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From climate change to comedy: 2023–24 ASU Theatre season brings range of styles to the stage


Collage of posters for upcoming theater shows at ASU.

“The four plays seek to promote a balance of theatrical approaches,” said Guillermo Reyes, artistic director of theater in the School of Music, Dance and Theatre.

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September 11, 2023

The 2023–24 theater season at Arizona State University includes four fully staged productions with a broad variety of content and structure — from a physical theater piece focused on climate change to a laugh-out-loud farcical comedy. The season highlights the range of talent within the theater program in the School of Music, Dance and Theatre, and offers something for every audience member. 

“The four plays seek to promote a balance of theatrical approaches,” said Guillermo Reyes, artistic director of theater in the School of Music, Dance and Theatre. “Tragedy, comedy, existential threats to the environment, and the heart and soul of America in the '60s, which reverberates today — they will highlight our upcoming season.”

The season opens Sept. 22 with “Iphigenia, King’s Child,” an adaptation by Pauline Mol of the classic Greek tragedy. It centers the story on the perspective of Iphigenia as the king debates a terrible contingency plan to ensure favorable winds on their way to battle.

“It’s a poetic piece about youth agency and the responsibility of the child to the nation and the nation to youth,” said Kristin Hunt, assistant director of theater, associate professor and director of the play. “It has a lot of humor and a lot of emotional texture.” 

The play examines the ways children negotiate the burdens placed upon them and explores a child's right to joy, knowledge and justice. Because it is a child-friendly show, families are invited to enjoy this play together with a special family matinee showing at 2 p.m. on Saturday, Sept. 23. 

The next play of the season addresses social justice, climate crisis, sustainability and humankind’s role in creating a hopeful future. “Anthropocene” is a newly devised work of high-impact, physical theater performance that examines how human progress has led to a new and dangerous geological age. This play developed from a multiyear transdisciplinary performance research project and fuses innovative aesthetics, sustainable production processes and evocative storytelling with an award-winning creative team, including Rachel Bowditch, professor of theater, and Karen Jean Martinson, assistant professor of dramaturgy. 

“Anthropocene is the geological age in which man has affected the world,” said Bowditch. “This is a story about acceleration of consumption, about how things have spun dangerously out of control.”

In spring, the season continues with the comedy romp “Clue.” Based on the famous board game, this production provides an opportunity for ASU students and audiences to laugh and have fun. The show will be directed by Clay Sanderson, a third-year student in the theater for performance of the Americas PhD program. He’s also the drama teacher at Tempe Preparatory Academy. He said he’s looking forward to bringing some levity to the season and helping the students flex their comedy skills.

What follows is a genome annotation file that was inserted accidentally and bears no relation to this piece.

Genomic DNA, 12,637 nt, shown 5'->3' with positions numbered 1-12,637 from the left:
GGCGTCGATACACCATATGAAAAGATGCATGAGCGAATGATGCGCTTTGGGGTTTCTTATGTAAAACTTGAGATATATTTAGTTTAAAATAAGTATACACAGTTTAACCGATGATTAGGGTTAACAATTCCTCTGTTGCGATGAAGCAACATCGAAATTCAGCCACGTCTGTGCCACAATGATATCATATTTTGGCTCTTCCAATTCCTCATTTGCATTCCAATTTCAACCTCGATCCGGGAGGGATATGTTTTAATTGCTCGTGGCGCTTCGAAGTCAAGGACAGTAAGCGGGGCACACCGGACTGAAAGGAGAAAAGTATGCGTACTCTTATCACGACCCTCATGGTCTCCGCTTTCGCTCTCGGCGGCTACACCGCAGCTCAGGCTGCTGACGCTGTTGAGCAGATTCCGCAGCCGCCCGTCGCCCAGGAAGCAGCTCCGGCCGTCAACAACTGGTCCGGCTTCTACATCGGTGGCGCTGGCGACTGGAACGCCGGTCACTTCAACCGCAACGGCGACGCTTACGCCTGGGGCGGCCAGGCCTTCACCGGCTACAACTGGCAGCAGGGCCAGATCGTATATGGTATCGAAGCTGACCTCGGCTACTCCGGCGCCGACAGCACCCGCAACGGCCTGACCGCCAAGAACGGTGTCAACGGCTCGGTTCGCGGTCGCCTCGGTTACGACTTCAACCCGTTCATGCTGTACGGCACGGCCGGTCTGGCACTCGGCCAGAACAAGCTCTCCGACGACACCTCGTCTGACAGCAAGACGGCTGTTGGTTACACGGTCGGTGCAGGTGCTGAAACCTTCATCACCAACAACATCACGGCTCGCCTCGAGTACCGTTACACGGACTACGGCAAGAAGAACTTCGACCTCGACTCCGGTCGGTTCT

“Some of the shows at ASU are pretty heavy,” Sanderson said. “A lot of times when we are trying to create meaningful work, we forget to have fun.”

The theater season closes with “Detroit ‘67,” directed by third-year MFA student Crestcencia Ortiz-Barnett. Ortiz-Barnett specializes in Black theater research and founded the Black Theatre Organization at ASU. “Detroit ‘67” is a historically significant play by contemporary playwright Dominique Morisseau that takes audiences into the intense Vietnam/Civil Rights Movement-era of Detroit in 1967. It shares the story of two siblings as they navigate family and political conflict, all set to the music of Motown.

“I'm really excited to direct this play,” Ortiz-Barnett said. “I’m from Detroit, and I love to do plays that touch on history, that are going to teach you something. This play takes place in 1967 around the race riots and shows this family who have this American dream and have these opportunities and just want to be recognized as humans — but there are certain things that block them from advancing in the world.”

“Not only does it give opportunities for our students to feel seen and heard and have an opportunity to do something like this, but it also starts conversations. A lot of students of color in theater are just wanting to be able to tell a story, and there's great material in this play to be able to do a lot of great storytelling.”

Audiences must purchase their tickets online through the Herberger Institute Box Office. Tickets go on sale three weeks prior to opening night. 

This season features student matinee performances of each show that are open to high school theater programs. Schools interested in attending these matinee performances should contact Zoe Tyler

2023–24 ASU Theatre season:

"Iphigenia, King’s Child"
Lyceum Theatre
2 p.m., Sept. 23, Oct. 1
7:30 p.m., Sept. 22, 28–30
By Pauline Mol
Directed by Kristin Hunt

"Anthropocene"
Galvin Playhouse Theatre
2 p.m., Nov. 5, 12
7:30 p.m., Nov. 3–4, 8–9, 11
Directed by Rachel Bowditch 

"Clue"
Galvin Playhouse Theatre
2 p.m., Feb. 18, 25
7:30 p.m., Feb. 16–17, 23–24
By Sandy Rustin
Directed by Clay Sanderson

"Detroit ‘67"
Lyceum Theatre
2 p.m., April 7, 14
7:30 p.m., April 5–6, 12–13
By Dominique Morisseau
Directed by Crestcencia Ortiz-Barnett

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